Journal of Medical Food Jensen, GS, VL Attridge, KF Benson, JL Beaman, SG Carter, D Ager. Consumption of dried apple peel powder increases joint function and range of motion. 2014 Nov;17(11):1204–13.

Topic
What effect does the consumption of dried apple peel powder (DAPP) have on improving joint function and range of motion (ROM)?

Background
Joint mobility affects normal activities of life, and wear and tear from aging can lead to significant structural, mechanical, and composition changes of the joints. Polyphenol flavonoids are capable of producing antiinflammatory and analgesic effects. Naturally occurring compounds may help protect joints and provide an alternative to nonsteroidal anti-inflammatory drugs used to treat joint inflammation and pain. Chronic inflammation is involved in arthritis and is the result of an incomplete inflammatory response: the inflammatory initiators persist, instead of being controlled by the production of anti-inflammatory cytokines. Apples have been shown to have antioxidant and biologically active compounds. Polyphenolic compounds found in fruits have been documented to display anti-inflammatory and antioxidant activity both in vitro and in vivo. Apple extracts have been observed to inhibit the expression of pro-inflammatory genes, inflammatory enzymes, and transcription factors that help modify the inflammatory process. Processing apples significantly reduces the concentration of phenolics and total antioxidant activity compared with fresh apples. However, apples and their peel dried through a special process maintain a high level of polyphenolic antioxidants. Dietary polyphenol antioxidants have been associated with improved joint function and analgesic effects in both animals and humans.

Study Type
Human clinical intervention trial, open-label pilot study.

Study Design
The effects of consumption of dried apple peel powder on joint function and range of motion was determined in an open-label clinical pilot study involving 12 healthy people with moderate loss of joint ROM and associated chronic pain. The 12-week study involved people of both genders with well-defined reduced joint function in several areas of the body. Additional in vitro and clinical testing was performed to help uncover specific mechanisms of action. Subjects consumed 4.25g of DAPP (AppleActiv DAPP™) daily for 12 weeks with evaluations at base line, 2, 4, 8, and 12 weeks. ROM was evaluated at each visit using dual digital inclinometry. Pain scores were collected using feedback from visual analog scales. Blood testing was done for serum antioxidant protective capacity using the cellular antioxidant protection (CAP-e) bioassay. Additional in vitro testing evaluated inflammatory enzymes including COX-2, lipoxygenase inhibition, cellular antioxidant protection by the CAP-e bioassay, and formation of reactive oxygen species by polymorphonuclear (PMN) cells as determined by flow cytometry.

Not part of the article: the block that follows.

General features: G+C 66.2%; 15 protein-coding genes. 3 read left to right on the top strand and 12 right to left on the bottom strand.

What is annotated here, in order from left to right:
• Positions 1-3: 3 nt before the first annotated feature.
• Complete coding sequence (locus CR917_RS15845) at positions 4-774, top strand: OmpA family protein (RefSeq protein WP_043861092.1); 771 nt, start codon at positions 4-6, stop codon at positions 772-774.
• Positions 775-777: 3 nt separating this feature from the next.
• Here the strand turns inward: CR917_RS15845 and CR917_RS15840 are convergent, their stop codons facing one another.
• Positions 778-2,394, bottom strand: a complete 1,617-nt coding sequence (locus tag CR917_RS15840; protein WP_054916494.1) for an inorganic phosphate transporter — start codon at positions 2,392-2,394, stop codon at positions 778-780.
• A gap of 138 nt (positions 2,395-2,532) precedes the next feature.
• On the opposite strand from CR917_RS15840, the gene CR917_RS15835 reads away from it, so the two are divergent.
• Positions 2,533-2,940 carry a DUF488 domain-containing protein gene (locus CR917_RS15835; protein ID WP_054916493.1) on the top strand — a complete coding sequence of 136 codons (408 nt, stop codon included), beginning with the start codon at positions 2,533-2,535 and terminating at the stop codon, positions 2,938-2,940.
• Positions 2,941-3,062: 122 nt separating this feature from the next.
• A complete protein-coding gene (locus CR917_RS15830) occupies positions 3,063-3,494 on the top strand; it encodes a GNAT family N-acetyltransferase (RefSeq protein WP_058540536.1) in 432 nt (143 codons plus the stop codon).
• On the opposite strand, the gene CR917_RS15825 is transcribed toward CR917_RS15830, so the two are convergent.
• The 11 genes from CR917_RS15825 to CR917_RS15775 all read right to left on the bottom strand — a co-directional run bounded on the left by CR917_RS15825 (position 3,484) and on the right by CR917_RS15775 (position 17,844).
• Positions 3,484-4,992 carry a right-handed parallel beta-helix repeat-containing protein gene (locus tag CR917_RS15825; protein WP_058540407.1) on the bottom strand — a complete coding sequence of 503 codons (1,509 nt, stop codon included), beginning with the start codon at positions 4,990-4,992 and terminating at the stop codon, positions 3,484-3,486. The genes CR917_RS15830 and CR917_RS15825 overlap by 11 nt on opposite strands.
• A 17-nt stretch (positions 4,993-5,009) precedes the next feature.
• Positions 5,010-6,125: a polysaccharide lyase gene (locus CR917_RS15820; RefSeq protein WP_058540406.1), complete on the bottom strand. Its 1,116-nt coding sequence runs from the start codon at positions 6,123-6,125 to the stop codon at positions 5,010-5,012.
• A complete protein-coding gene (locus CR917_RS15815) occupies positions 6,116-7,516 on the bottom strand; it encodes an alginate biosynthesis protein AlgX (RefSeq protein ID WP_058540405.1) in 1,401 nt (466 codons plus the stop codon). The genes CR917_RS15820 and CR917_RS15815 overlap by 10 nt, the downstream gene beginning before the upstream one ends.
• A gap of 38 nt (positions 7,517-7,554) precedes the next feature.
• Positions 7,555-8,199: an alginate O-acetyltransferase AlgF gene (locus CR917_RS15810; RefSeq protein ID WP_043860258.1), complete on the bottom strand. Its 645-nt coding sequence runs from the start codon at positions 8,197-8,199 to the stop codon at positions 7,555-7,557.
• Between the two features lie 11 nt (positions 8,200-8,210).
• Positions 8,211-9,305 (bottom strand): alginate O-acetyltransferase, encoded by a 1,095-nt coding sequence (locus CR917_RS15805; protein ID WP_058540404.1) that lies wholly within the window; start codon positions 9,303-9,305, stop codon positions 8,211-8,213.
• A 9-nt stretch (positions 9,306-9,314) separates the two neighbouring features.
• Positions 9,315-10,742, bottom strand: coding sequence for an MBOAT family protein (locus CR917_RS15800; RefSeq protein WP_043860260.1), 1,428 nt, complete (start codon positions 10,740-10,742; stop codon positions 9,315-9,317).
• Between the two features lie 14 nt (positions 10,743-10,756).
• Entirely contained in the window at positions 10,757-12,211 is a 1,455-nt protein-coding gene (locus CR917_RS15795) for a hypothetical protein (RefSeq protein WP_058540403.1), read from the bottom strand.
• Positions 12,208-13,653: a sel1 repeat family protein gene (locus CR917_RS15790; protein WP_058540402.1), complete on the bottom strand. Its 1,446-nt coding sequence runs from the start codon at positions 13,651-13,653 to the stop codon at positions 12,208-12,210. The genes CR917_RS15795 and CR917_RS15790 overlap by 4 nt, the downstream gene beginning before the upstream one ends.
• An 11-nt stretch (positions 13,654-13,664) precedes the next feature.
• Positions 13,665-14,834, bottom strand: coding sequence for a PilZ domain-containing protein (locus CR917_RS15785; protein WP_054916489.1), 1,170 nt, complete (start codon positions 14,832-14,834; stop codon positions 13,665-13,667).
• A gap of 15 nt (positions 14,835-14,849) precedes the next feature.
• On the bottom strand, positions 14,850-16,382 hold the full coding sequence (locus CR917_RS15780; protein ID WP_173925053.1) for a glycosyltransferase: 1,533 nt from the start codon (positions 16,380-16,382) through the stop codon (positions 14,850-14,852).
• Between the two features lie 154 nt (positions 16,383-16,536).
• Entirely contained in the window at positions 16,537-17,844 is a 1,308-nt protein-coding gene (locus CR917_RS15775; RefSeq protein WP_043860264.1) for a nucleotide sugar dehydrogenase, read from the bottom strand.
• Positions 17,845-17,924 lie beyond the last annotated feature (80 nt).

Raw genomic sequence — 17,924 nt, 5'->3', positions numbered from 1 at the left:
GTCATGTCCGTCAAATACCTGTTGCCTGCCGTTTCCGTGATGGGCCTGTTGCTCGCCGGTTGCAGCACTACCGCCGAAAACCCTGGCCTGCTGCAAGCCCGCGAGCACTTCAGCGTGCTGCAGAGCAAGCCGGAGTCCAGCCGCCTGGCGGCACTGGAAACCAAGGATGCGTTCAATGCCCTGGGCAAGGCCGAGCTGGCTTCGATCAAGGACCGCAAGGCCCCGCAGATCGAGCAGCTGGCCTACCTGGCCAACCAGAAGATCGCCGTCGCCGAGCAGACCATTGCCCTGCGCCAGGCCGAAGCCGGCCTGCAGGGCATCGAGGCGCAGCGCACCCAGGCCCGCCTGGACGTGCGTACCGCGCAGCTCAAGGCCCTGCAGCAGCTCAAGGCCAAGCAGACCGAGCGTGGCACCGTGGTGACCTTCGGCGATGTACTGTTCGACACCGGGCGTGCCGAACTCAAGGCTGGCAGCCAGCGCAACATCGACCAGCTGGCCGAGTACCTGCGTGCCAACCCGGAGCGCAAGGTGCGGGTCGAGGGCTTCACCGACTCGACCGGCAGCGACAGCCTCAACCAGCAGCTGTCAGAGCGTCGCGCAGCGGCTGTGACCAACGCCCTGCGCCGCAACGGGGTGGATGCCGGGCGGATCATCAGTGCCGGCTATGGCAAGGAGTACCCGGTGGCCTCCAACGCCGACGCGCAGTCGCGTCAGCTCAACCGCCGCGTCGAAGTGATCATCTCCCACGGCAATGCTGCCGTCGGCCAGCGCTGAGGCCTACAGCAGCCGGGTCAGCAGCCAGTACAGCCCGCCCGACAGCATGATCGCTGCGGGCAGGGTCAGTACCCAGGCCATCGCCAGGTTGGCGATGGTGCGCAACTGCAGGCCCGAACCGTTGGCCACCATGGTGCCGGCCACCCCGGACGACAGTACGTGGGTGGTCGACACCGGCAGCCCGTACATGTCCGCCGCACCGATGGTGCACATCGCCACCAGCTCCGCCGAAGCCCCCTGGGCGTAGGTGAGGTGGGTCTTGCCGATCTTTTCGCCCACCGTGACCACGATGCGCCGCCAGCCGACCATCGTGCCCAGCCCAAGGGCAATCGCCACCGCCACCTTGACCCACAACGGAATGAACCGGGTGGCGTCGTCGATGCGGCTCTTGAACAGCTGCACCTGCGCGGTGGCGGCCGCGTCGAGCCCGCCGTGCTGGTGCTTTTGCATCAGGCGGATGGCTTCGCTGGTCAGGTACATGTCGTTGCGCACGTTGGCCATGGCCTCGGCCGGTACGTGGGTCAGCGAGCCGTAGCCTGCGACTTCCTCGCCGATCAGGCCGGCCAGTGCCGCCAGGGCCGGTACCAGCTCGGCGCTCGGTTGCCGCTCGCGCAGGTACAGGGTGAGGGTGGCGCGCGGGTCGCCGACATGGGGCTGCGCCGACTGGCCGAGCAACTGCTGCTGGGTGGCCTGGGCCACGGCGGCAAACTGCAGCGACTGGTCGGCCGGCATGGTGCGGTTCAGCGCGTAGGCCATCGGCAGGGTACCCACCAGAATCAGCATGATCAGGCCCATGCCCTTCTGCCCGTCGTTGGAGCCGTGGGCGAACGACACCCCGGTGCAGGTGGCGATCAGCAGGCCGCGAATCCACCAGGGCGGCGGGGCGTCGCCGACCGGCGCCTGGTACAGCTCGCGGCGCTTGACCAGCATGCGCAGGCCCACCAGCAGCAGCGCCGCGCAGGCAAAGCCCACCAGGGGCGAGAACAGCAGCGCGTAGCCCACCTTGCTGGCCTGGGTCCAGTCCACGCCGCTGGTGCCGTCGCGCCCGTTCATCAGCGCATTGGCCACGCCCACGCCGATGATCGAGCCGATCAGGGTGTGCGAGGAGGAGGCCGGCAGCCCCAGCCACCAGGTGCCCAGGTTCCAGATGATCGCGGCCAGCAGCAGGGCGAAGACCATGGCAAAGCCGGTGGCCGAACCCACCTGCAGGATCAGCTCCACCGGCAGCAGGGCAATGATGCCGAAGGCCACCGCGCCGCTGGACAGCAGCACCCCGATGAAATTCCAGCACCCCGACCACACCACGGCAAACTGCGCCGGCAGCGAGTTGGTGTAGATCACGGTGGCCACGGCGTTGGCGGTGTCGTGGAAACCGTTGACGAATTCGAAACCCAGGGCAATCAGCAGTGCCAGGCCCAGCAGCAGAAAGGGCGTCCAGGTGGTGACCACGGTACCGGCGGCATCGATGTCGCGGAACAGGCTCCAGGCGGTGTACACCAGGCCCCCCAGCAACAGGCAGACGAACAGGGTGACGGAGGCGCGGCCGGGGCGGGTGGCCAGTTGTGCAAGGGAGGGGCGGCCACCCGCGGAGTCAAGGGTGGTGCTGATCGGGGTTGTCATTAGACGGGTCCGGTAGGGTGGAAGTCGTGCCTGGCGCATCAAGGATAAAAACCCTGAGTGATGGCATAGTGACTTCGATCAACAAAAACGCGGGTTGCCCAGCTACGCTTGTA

Subjects
12 healthy people.

Dosage
4.25 g of dried apple peel powder.

Results
Twelve weeks of consumption of AppleActiv DAPP was associated with improved ROM. DAPP antioxidants were able to enter into and protect cells from oxidative damage in vitro, and consumption of DAPP for 12 weeks was associated with a statistically significant improvement in serum antioxidant protective status. The apple peel powder inhibited both COX-2 and lipoxygenase inflammatory enzymes. Treatment of inflammatory PMN cells with DAPP before exposure to inflammation-generating factors resulted in reduced reactive oxygen species formation. DAPP was found to reduce several inflammatory factors.

Consumption
of DAPP resulted in improved joint function; the observed pain reduction may be associated with the improved antioxidant status and linked to the apple polyphenols’ anti-inflammatory effects. Conclusion AppleActiv DAPP improved arthritis symptoms and was found to significantly reduce oxidative stress and inflammatory enzymes.